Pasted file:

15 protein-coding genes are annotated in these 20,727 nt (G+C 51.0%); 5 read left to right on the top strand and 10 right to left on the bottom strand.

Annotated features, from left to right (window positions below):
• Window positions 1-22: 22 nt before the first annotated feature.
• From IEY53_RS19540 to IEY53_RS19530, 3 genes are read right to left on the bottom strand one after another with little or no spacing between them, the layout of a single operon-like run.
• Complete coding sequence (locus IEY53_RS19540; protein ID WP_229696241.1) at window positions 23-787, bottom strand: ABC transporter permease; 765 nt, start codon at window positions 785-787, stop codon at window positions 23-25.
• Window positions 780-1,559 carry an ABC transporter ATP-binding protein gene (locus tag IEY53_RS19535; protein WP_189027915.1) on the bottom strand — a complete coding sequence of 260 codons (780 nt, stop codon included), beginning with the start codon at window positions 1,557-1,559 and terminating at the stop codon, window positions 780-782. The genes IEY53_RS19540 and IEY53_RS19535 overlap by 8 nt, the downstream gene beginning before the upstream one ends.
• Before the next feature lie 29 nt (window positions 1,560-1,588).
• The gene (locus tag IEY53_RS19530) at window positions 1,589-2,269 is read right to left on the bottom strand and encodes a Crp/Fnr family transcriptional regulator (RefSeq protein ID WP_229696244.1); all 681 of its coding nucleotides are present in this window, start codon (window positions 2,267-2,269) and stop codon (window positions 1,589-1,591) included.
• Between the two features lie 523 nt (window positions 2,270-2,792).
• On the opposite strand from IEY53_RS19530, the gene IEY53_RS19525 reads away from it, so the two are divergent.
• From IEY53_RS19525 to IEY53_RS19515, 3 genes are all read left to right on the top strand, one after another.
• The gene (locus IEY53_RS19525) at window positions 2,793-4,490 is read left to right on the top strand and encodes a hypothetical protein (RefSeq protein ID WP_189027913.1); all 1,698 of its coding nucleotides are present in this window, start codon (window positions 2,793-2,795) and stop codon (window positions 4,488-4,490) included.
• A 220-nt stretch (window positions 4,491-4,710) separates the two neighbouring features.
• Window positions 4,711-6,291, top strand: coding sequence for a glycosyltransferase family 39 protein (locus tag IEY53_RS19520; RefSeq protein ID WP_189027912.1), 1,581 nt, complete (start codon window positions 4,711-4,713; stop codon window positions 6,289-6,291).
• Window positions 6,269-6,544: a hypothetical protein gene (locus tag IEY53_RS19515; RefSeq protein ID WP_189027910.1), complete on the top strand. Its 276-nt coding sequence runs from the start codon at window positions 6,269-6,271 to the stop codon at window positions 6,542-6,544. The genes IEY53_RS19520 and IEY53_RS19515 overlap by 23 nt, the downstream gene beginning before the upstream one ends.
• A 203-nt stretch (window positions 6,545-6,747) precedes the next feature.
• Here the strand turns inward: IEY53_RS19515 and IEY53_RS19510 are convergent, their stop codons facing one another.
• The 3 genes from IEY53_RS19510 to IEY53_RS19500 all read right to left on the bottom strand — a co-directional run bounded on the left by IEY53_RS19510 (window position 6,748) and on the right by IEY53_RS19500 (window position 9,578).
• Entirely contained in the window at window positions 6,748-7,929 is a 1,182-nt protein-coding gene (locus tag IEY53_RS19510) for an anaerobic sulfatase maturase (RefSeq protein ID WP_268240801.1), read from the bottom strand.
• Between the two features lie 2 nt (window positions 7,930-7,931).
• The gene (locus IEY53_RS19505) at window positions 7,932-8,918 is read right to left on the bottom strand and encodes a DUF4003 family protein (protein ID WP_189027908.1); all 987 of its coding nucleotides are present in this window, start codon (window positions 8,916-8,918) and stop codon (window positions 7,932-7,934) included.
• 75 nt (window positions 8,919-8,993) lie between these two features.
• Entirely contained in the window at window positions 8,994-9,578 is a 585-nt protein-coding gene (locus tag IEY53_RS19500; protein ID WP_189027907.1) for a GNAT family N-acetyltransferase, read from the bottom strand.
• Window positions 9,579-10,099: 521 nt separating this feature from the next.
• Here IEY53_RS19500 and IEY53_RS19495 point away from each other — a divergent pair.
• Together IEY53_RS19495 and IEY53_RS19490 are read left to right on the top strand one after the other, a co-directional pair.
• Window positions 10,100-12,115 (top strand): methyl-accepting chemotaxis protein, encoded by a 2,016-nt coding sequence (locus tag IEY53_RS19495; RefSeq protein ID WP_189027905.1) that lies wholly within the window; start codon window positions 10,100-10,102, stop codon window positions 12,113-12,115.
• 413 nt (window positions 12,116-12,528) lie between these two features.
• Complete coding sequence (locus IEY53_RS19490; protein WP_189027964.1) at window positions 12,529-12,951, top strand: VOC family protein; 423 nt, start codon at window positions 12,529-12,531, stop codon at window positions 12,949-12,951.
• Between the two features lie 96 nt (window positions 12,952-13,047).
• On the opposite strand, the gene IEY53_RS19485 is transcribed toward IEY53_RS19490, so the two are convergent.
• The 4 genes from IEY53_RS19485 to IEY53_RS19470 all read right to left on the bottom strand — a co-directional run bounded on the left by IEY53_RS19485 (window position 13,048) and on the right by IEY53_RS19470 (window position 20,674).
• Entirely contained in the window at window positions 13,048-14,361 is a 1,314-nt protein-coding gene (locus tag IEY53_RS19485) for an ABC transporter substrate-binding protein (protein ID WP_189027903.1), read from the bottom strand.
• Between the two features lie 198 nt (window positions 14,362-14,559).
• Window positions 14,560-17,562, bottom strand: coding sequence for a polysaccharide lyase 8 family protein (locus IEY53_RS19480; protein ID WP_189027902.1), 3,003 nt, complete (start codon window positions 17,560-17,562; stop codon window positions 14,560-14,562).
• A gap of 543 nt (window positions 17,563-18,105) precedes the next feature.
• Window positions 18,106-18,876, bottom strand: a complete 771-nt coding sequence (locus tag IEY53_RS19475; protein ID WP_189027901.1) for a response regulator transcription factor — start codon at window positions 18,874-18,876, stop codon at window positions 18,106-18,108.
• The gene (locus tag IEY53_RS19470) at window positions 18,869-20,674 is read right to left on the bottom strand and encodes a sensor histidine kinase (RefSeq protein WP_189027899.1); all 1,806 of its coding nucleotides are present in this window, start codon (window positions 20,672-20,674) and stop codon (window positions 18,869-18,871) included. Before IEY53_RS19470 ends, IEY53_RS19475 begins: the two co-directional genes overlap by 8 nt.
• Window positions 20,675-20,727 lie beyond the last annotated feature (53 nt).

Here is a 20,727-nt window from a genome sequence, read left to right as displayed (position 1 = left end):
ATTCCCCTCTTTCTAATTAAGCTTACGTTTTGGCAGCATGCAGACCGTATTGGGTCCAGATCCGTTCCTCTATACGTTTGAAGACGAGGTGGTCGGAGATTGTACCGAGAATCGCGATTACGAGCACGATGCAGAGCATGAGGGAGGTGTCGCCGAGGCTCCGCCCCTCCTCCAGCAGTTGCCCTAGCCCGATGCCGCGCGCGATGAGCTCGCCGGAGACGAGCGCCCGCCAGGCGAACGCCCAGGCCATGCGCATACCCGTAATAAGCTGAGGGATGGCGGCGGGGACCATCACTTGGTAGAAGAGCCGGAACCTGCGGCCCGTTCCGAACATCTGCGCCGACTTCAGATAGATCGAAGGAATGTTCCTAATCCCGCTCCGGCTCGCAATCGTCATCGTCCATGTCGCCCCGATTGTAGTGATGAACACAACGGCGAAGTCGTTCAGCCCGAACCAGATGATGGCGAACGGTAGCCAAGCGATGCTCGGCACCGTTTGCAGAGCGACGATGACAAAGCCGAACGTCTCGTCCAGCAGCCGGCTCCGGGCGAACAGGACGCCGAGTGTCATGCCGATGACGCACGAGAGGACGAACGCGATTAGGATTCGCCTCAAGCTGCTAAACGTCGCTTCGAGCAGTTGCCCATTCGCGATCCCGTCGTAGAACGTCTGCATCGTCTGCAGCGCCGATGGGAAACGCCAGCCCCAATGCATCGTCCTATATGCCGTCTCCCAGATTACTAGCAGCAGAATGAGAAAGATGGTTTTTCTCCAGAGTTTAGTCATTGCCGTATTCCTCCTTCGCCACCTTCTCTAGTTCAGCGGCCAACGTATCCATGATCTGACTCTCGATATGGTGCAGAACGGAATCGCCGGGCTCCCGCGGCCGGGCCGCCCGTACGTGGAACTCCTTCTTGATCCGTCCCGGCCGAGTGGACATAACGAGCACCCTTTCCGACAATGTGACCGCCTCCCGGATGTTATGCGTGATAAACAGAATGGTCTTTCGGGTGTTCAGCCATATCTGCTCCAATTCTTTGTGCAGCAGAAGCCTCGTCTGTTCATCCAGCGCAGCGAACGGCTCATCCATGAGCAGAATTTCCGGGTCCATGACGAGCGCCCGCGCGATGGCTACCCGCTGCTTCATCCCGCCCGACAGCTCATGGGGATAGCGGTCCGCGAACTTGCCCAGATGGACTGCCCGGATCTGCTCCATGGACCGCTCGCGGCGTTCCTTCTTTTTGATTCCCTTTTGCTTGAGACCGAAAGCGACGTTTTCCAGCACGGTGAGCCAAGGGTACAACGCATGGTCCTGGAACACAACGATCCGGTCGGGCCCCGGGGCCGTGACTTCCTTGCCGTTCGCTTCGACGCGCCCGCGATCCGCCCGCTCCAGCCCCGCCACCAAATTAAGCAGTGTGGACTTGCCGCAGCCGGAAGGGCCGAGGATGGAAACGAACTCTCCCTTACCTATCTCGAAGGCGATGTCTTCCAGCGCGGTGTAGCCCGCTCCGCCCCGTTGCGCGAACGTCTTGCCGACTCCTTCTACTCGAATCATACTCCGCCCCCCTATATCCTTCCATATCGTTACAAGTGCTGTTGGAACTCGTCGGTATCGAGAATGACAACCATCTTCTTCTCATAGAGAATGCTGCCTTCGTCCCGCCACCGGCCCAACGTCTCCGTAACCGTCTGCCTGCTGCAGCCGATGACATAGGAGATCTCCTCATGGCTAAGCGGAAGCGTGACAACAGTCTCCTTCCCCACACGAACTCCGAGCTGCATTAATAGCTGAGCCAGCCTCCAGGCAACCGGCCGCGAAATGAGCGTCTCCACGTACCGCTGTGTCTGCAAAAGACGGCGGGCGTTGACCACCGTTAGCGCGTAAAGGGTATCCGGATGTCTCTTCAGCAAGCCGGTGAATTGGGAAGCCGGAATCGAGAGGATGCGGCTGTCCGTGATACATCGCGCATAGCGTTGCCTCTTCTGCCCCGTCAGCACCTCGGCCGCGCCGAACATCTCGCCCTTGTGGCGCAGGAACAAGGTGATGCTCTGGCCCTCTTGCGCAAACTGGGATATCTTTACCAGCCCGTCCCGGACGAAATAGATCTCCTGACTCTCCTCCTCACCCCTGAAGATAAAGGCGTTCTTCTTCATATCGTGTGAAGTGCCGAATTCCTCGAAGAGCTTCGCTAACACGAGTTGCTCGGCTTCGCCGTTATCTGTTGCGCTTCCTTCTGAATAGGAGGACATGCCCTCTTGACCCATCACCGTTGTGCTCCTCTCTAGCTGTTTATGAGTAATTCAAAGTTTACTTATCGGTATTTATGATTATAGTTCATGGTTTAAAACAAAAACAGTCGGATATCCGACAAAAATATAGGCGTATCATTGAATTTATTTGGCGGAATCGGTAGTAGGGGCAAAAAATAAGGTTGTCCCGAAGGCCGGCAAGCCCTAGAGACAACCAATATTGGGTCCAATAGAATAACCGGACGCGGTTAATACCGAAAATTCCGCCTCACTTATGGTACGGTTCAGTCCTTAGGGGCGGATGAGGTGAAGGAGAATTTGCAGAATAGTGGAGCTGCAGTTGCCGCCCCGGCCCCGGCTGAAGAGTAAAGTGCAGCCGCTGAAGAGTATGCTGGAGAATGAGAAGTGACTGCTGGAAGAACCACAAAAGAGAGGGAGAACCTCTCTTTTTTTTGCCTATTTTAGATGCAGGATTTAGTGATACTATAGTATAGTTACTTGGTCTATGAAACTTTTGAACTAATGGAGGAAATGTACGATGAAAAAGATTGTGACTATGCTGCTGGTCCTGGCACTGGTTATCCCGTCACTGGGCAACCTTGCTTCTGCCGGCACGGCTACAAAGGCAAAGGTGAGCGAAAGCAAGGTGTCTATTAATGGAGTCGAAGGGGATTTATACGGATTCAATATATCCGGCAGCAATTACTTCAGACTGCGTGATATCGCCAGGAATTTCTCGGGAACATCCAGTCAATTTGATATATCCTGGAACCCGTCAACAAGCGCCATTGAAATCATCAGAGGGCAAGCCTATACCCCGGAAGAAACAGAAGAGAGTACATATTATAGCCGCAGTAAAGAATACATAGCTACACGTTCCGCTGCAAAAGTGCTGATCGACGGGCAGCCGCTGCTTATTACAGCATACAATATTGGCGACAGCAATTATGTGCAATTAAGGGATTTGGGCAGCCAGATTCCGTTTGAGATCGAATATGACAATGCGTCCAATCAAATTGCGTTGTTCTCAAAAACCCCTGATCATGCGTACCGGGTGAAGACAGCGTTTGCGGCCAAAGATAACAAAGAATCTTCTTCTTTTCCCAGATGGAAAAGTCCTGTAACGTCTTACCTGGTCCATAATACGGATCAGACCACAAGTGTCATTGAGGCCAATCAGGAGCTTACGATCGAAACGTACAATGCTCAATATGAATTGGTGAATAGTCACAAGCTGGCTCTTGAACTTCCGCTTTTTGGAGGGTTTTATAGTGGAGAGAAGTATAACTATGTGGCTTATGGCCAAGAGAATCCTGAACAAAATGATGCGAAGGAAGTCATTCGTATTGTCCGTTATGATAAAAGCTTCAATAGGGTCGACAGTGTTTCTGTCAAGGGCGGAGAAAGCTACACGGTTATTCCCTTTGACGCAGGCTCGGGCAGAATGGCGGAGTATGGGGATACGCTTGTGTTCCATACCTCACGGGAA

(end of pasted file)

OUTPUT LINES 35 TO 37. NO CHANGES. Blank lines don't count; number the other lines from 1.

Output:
• Window positions 14,560-17,562, bottom strand: coding sequence for a polysaccharide lyase 8 family protein (locus IEY53_RS19480; protein ID WP_189027902.1), 3,003 nt, complete (start codon window positions 17,560-17,562; stop codon window positions 14,560-14,562).
• A gap of 543 nt (window positions 17,563-18,105) precedes the next feature.
• Window positions 18,106-18,876, bottom strand: a complete 771-nt coding sequence (locus tag IEY53_RS19475; protein ID WP_189027901.1) for a response regulator transcription factor — start codon at window positions 18,874-18,876, stop codon at window positions 18,106-18,108.